That would be the geniuses who engineered the financial disaster which necessitated their flight from South Wales and would lead to administration, a state they bought themselves out of by securing their future against our assets! For asking questions about these issues I was rounded on as being one of those negative people who stops the club from moving forwards. Well, I prefer my vision of how the club should move forward, as a sustainable club at whatever level that realistically puts us, than the future our mickey-mouse-sport-playing chums are propelling us towards.
I'm sure I'm just being pathetically negative though. After all, what have we to worry about? Why would securing the future of a basketcase rugby club which has just crawled its way out of near-bankruptcy with our home worry me?

The Fight For Wrexham Football Club Continues « Twohundredpercent

The Fight For Wrexham Football Club Continues « Twohundredpercent

Wrexham Supporters Prepare To Man The Barricades Again « Twohundredpercent

Wrexham Supporters Prepare To Man The Barricades Again « Twohundredpercent

Friday, 7 January 2011

Wrexham FC v Bath City FC Video Tactical Report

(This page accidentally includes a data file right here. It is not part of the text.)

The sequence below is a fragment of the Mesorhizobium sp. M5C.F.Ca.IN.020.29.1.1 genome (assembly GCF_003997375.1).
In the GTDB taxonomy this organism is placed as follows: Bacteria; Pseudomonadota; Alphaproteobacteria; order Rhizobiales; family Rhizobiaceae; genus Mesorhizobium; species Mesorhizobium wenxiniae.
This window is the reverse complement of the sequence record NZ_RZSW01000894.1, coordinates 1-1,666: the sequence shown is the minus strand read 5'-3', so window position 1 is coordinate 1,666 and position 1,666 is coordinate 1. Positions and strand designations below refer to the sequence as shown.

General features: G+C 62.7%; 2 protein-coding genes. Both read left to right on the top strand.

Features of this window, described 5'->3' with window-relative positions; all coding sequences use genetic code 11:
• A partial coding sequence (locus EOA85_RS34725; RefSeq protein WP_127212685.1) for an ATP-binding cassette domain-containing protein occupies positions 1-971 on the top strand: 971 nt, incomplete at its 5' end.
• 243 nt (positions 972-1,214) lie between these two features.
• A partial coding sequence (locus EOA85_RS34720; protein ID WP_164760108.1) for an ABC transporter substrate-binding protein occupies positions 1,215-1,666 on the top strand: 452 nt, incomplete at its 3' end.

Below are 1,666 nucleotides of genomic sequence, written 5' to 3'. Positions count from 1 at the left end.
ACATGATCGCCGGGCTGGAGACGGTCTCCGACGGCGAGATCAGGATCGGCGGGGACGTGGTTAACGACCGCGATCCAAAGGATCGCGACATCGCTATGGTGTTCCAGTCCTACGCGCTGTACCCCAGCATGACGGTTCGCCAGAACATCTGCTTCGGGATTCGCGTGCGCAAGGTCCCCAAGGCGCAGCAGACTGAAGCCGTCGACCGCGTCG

YouTube - Bath Tactical Report

Is Maxwell The Greatest?

Chris Maxwell plays his fiftieth game for Wrexham tomorrow, and in doing so highlights a remarkable achievement.

On the statistical section of I've got a record of the most efficient goalkeepers in the club's history, sorted by how often they concede goals. In order to ensure the figures aren't corrupted by keepers who made just a handful of appearances, I set the cut-off point at fifty games, so Maxwell becomes eligible tomorrow, and goes straight to the top of the list!
In fact, in terms of the frequency of goals past him, he's comfortably the best goalie in Wrexham's history, a decent amount ahead of the only other man to have conceded goals at a rate fewer than one per game, Andy Dibble!

It's a terrific achievement, but statistics always need context; what do the figures really tell us?

Well, obviously Maxwell is playing at a lower level than any keeper since Wrexham entered the Football League in 1921, so what does that tell us? Well, it means that the table doesn't prove he's the best keeper in our history; Dai Davies, for example, is third on the list and played all his Wrexham career three divisions higher. Clearly he faced a better quality of opponent.

However, Maxwell has certainly been the most successful keeper we've ever had in the context of the level we're playing at. Okay, he should be facing poorer strikers, but by the same logic he ought to have worse defenders in front of him.